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Cybercriminals have recently launched yet another massive spam campaign attempting to trick e-banking users into thinking that their ability to process ACH transactions has been temporarily disabled. Upon clicking on the link found in the malicious email, users are exposed to the client-side exploits served by the Black Hole Exploit Kit.

More details

Sample screenshot of the spamvertised email:


Sample spamvertised compromised URLs:

Sample client-side exploits serving URLs:

Malicious domains reconnaissance: – (AS8560); (AS24514); (AS40676)

Name servers: - – – – – (AS24514)

Name servers: – – – –

Sample detection rate for the redirection script: MD5: 35e6ddb6ce4229d36c43d9d3ccd182f3 – detected by 21 out of 44 antivirus scanners as Trojan-Downloader.JS.Iframe.dby.

Although we couldn’t reproduce the malicious exploitation taking place through and, we found out that, during the time of the attack, similar client-side exploit serving URls were also responding to the same IPs, leading us to the actual malicious payload found on two of these domains.

Responding to same IPs at the time of the attack were also the following malicious domains:

Upon successful client-side exploitation, both domains serve MD5: 3a1d644172308dc358121bd2984a57a4 – detected by 30 out of 46 antivirus scanners as Trojan:Win32/Tobfy.I.

Upon execution, it creates the following process in the system:

It also creates the following Registry Keys:
HKEY_CURRENT_USERSoftwareMicrosoftWindows NTCFBDC89D4
HKEY_CURRENT_USERSoftwareMicrosoftWindows NTS25BC2D7B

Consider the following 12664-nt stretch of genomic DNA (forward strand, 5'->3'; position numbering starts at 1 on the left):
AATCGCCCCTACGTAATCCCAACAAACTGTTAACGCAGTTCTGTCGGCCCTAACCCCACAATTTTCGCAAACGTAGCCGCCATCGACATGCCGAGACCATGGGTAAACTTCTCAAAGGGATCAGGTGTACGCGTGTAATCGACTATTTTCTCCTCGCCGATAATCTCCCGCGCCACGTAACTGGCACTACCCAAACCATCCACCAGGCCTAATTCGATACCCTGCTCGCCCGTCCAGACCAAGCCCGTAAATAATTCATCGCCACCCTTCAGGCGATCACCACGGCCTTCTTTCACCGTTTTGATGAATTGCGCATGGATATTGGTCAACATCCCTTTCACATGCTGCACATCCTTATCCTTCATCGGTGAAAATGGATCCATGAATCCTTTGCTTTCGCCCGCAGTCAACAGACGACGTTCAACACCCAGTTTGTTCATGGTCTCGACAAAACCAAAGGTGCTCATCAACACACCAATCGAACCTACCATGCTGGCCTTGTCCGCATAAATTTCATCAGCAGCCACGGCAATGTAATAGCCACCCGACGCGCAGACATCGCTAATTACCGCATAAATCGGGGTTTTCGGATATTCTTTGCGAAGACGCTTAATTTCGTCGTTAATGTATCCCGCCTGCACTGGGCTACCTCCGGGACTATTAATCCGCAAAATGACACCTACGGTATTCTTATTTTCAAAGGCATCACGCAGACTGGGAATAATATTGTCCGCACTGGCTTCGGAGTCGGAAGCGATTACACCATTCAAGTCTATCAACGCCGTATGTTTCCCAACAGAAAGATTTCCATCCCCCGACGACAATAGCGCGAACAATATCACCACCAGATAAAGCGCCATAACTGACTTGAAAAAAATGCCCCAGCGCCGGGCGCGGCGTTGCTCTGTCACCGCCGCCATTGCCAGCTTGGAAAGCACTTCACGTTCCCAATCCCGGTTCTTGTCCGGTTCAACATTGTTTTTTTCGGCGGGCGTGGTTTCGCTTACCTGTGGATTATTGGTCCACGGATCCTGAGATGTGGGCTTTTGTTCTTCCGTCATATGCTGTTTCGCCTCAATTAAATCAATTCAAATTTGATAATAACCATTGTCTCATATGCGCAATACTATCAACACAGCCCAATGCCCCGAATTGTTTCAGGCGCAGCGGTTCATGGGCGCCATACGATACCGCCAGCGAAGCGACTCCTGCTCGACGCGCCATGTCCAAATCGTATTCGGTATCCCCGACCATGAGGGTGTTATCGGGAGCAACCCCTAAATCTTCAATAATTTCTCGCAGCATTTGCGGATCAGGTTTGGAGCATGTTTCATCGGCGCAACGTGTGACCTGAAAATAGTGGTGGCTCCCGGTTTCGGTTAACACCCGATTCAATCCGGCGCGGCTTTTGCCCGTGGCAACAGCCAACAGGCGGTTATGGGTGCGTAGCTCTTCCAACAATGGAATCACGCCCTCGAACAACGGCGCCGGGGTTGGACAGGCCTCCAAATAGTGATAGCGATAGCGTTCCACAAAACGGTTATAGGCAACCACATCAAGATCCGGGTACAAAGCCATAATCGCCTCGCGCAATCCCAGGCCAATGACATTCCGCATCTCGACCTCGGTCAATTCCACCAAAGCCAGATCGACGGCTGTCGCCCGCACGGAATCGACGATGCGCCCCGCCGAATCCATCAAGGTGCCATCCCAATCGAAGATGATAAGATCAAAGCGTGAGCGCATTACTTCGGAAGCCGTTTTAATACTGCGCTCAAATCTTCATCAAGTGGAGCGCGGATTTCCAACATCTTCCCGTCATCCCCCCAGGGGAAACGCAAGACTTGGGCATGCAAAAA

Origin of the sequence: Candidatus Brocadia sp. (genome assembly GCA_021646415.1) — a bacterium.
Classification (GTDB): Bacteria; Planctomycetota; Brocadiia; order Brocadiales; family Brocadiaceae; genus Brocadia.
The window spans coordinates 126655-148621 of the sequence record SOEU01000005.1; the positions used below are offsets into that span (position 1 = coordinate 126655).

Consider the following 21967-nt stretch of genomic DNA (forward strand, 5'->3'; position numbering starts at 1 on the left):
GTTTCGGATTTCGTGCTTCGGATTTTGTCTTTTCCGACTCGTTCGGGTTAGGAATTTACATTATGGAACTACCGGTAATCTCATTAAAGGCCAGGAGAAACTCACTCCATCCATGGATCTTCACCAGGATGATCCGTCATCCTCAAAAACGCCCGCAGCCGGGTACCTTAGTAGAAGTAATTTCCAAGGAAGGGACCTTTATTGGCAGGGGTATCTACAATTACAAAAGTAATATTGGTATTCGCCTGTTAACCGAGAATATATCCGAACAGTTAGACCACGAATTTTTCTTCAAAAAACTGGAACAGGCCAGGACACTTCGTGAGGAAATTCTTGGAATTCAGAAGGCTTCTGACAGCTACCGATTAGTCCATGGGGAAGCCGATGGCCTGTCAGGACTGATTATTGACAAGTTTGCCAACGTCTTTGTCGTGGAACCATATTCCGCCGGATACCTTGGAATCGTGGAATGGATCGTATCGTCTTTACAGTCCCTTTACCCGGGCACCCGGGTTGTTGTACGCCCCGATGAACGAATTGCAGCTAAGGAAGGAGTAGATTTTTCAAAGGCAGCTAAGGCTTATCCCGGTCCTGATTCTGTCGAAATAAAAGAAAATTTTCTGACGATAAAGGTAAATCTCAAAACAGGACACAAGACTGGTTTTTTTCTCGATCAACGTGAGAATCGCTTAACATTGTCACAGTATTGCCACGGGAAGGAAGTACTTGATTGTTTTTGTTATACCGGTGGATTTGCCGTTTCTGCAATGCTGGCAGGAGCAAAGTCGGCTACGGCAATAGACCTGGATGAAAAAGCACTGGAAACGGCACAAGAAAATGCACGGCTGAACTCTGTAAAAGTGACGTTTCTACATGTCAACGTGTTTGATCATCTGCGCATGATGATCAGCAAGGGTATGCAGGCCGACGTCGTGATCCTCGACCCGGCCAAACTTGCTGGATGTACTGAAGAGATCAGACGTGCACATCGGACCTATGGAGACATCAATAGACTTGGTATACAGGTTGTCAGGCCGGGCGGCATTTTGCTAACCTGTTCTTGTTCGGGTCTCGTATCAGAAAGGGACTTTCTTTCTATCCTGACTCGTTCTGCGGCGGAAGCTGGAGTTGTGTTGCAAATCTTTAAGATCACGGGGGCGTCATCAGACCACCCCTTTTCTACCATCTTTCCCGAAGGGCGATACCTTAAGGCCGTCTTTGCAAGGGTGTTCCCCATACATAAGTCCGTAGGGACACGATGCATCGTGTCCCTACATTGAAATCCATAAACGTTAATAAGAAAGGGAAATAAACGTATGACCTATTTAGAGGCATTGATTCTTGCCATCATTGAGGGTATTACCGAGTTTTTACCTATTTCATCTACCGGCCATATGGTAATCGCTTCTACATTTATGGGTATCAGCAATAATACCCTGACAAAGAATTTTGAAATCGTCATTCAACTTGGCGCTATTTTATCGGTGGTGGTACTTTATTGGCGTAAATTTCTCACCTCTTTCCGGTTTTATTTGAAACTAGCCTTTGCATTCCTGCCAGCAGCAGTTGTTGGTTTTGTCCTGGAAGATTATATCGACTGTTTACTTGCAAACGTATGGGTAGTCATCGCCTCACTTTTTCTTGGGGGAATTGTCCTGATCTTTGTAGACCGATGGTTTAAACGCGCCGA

Next it also creates the following mutexes on the system:

It then phones back to (AS40676). The IP responds to – Email:

Another MD5 is known to have phoned back to the same IP: MD5: 3bf5c62fe6e18bc93073ecf79e079020 – detected by 15 out of 45 antivirus scanners as Trojan-Ransom.Win32.PornoAsset.biiy.

We’ve already seen the same static command and control server characters used in the following previously profiled campaigns:


Responding to the IPs of the client-side exploits serving domains – (AS8560); (AS24514); (AS40676) – are also the following malicious/fraudulent domains:


A huge percentage of these domains have been previously profiled in a series of malicious campaigns, indicating that these campaigns continue getting launched by the same cybercriminal/gang of cybercriminals.

Name servers part of the campaign’s infrastructure: – – – – – – – – – – – – – – – – – – – – – – – – – – – – – – – – – – – –

Webroot SecureAnywhere users are proactively protected from these threats.

You can find more about Dancho Danchev at his LinkedIn Profile. You can also follow him on  Twitter.

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The Webroot blog offers expert insights and analysis into the latest cybersecurity trends. Whether you’re a home or business user, we’re dedicated to giving you the awareness and knowledge needed to stay ahead of today’s cyber threats.

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